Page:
Heart of Australia expands truck fleet

New truck to deliver lung checks to remote Queensland mine workers

Heart of Australia expands truck fleet
Dr Rolf Gomes


Mobile health service Heart of Australia will have a new prime mover on the road by the end of the year to serve regional mine and quarry workers.

The truck will be estimated to clock around 50,000 kilometres annually to conduct remote lung health checks, after a contract was awarded to design, build and operate the mobile health service.

"This mobile screening service will be taking important testing to quarry workers and miners where they live and work to support the early detection and prevention of mine dust lung diseases like black lung and silicosis," Queensland Assistant State Development Minister and Member for Mackay Julieanne Gilbert says.

"The 25-metre two-trailer truck is projected to clock about 50,000 kilometres annually, delivering chest X-rays and respiratory checks.

"The exact routes and schedule are being planned to work with existing services, but will likely include the coal fields across the Bowen and Surat Basins, the North West Minerals Province, and the opal and gem fields in the west and south-west of the state.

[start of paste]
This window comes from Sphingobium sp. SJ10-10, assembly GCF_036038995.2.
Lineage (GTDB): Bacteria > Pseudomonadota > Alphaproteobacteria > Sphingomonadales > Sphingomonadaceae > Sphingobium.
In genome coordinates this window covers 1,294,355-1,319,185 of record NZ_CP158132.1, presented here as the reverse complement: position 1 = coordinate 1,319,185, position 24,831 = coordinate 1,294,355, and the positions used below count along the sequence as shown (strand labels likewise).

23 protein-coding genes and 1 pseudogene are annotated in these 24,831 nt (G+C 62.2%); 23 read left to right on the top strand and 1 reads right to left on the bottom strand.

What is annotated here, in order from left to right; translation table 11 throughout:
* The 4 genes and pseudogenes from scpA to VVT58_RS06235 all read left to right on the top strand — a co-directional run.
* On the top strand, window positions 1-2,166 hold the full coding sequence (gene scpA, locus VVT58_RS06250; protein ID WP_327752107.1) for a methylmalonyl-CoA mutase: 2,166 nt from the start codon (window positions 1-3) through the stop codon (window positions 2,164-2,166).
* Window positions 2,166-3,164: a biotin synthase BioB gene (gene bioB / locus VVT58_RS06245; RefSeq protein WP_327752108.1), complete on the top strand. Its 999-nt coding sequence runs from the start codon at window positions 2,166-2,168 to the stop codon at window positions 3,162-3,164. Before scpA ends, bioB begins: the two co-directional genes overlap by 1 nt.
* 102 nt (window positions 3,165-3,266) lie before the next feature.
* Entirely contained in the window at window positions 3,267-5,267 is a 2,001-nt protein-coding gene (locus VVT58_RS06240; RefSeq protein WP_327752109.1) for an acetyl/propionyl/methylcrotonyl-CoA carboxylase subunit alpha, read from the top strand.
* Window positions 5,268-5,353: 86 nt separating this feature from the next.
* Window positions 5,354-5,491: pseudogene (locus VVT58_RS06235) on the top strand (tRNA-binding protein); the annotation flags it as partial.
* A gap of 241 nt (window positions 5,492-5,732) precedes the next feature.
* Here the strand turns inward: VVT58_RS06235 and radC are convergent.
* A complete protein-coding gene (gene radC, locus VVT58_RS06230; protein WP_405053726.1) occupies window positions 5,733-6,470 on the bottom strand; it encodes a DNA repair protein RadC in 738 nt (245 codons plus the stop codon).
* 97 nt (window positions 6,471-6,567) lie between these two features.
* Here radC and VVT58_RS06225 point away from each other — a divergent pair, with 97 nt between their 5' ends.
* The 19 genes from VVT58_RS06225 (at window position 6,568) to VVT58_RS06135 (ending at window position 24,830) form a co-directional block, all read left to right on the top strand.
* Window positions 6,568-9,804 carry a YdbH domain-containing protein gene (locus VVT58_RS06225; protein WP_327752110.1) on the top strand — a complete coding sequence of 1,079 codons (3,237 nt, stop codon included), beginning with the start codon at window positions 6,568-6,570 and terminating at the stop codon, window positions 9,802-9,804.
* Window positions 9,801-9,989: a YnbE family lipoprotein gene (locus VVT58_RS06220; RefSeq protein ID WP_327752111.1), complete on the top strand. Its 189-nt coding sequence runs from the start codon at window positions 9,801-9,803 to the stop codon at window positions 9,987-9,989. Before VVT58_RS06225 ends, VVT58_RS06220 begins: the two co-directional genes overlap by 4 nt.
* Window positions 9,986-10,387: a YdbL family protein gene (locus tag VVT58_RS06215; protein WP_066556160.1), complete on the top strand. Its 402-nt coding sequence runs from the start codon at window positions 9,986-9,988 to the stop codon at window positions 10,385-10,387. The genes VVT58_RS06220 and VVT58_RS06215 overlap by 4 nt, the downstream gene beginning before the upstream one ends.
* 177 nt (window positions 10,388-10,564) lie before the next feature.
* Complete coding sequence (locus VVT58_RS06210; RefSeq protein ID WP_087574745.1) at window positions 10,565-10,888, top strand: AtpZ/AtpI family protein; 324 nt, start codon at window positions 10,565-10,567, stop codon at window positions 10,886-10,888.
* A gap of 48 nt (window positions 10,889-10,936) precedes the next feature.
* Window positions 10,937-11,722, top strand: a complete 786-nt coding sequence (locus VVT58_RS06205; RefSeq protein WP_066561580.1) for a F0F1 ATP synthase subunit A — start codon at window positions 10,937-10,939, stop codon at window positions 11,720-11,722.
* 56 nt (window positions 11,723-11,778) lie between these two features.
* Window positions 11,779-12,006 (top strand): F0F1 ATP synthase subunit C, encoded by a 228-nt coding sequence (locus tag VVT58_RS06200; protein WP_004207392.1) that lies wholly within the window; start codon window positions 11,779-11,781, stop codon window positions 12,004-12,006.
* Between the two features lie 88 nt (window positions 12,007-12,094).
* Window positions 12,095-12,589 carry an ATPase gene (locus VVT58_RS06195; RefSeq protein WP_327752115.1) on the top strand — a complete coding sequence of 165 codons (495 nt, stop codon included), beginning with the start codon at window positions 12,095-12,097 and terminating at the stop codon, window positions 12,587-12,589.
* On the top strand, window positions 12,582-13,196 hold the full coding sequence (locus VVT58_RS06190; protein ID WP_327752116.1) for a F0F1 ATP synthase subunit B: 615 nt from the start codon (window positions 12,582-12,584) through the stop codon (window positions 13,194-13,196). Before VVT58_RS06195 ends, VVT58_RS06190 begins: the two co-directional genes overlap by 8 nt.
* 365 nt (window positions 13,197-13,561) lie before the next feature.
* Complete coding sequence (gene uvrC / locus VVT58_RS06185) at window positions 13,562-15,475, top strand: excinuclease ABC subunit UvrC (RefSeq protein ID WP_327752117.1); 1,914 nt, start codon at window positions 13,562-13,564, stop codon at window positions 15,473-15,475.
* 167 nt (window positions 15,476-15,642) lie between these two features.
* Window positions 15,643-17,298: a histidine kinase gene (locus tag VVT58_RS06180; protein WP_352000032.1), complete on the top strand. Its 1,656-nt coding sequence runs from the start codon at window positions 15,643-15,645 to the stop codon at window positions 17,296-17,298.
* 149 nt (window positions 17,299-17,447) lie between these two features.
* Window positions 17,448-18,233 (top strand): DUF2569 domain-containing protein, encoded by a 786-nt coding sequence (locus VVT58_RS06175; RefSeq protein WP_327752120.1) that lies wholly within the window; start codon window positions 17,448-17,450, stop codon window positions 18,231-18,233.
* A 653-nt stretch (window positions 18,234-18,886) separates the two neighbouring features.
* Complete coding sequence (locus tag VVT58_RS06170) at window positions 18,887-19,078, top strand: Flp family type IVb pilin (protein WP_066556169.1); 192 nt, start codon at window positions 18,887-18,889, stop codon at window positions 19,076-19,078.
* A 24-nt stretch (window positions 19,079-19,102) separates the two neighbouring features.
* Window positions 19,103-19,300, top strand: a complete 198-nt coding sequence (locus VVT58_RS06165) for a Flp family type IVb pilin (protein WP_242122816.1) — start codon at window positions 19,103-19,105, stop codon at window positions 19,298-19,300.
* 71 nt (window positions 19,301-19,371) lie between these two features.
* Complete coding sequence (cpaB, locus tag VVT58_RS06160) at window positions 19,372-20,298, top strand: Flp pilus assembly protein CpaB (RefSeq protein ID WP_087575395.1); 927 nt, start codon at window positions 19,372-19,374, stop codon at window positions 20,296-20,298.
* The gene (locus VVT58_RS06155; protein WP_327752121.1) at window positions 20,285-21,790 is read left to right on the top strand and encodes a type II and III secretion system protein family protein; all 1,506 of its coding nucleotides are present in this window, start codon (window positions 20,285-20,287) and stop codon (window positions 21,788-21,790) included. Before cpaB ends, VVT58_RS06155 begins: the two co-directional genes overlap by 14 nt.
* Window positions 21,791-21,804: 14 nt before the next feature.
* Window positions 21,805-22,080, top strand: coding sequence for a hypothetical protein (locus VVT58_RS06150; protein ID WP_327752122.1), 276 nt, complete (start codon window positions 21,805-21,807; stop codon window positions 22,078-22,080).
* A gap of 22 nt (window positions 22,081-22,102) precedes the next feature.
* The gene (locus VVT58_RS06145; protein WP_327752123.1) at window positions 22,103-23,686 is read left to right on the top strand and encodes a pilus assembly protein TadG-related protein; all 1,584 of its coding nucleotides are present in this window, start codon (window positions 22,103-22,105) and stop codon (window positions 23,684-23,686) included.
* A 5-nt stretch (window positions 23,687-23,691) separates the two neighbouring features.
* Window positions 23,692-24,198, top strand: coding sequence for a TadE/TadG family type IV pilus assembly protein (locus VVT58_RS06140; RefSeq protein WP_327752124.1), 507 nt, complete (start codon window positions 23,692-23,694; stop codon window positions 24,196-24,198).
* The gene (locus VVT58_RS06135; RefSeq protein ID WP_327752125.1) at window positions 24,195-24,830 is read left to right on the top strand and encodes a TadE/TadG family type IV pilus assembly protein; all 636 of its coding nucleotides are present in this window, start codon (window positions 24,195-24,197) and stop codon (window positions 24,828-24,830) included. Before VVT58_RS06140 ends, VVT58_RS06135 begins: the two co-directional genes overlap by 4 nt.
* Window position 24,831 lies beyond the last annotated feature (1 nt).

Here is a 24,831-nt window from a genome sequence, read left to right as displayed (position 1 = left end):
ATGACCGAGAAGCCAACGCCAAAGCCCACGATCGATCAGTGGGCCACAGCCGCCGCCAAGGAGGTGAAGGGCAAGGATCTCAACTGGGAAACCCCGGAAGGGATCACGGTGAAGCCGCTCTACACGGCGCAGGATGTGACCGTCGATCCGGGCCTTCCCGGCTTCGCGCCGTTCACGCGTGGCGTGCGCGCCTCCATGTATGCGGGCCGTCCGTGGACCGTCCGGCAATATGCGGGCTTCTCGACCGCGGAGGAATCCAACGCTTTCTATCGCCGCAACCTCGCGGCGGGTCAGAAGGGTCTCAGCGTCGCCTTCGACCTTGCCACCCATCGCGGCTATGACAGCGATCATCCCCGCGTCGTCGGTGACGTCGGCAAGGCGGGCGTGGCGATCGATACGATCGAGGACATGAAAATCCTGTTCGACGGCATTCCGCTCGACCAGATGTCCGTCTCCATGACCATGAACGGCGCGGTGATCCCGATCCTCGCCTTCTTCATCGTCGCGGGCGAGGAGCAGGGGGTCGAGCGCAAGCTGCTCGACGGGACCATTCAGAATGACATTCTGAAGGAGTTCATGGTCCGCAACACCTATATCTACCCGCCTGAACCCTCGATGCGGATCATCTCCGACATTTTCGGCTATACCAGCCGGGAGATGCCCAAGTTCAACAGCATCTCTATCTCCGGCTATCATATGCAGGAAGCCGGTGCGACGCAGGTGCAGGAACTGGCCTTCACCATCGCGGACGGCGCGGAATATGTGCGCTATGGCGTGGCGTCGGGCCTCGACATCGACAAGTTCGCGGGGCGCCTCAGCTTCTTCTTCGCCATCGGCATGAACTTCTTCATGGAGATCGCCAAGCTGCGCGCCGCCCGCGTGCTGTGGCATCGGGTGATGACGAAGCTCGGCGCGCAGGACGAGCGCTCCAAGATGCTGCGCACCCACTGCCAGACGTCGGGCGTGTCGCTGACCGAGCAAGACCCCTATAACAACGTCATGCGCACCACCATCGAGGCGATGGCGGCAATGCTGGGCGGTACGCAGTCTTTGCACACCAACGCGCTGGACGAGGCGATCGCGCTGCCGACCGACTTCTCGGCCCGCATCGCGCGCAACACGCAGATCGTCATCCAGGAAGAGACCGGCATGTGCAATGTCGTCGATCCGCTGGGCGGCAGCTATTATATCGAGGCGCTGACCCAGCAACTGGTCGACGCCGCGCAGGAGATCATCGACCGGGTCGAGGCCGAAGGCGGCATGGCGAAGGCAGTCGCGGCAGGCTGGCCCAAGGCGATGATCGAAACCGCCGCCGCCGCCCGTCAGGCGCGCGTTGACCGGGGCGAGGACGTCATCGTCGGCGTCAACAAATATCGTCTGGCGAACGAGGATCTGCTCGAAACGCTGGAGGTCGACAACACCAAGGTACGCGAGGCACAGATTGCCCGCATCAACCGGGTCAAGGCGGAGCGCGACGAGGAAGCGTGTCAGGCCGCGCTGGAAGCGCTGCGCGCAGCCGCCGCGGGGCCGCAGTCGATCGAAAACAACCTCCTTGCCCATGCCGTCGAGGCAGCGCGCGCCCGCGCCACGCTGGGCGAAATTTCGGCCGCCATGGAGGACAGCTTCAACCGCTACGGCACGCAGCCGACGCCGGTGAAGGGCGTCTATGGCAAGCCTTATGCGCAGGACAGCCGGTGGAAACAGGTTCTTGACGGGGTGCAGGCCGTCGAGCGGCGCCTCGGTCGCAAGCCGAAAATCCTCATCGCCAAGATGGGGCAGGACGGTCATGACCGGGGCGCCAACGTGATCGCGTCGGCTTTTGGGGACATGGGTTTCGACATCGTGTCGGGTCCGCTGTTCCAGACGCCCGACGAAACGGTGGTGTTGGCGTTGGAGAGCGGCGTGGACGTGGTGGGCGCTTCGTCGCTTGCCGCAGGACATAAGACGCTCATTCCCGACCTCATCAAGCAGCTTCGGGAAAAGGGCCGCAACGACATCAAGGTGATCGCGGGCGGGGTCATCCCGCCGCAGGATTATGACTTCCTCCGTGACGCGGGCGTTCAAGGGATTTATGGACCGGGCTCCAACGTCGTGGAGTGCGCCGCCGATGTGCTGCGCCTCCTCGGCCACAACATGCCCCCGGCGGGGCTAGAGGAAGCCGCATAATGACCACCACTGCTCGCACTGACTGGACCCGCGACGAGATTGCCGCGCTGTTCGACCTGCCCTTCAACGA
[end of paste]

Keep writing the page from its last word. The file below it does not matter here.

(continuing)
"The mobile service will complement existing health facilities already available to current and former workers across the state."

Heart of Australia received significant funding last year to deliver its services

Heart of Australia has several years’ experience providing specialist medical service clinics to rural and remote communities across Queensland via custom-designed trucks.

Its founder Dr Rolf Gomes says the new addition would be built and fitted out in Queensland, and operated by a multidisciplinary team.

"When you step on board the new mobile clinic you will find a range of sophisticated equipment similar to what you would find in a respiratory practice in the city," Mr Gomes said.

"There will be the capacity to conduct full health assessments for current and former mine workers, including chest X-ray screenings, as well as follow-up investigations like high-resolution computed tomography and complex lung function testing where required. 

"Depending on what service is needed in each region, staff required to operate the service could include doctors, nurses, radiographers, and of course a truck driver."

Health assessments for mine rescue personnel and additional health services for the mining community, including respiratory and hearing protection fit testing, will also be provided, part of the state’s mining health and safety reforms.


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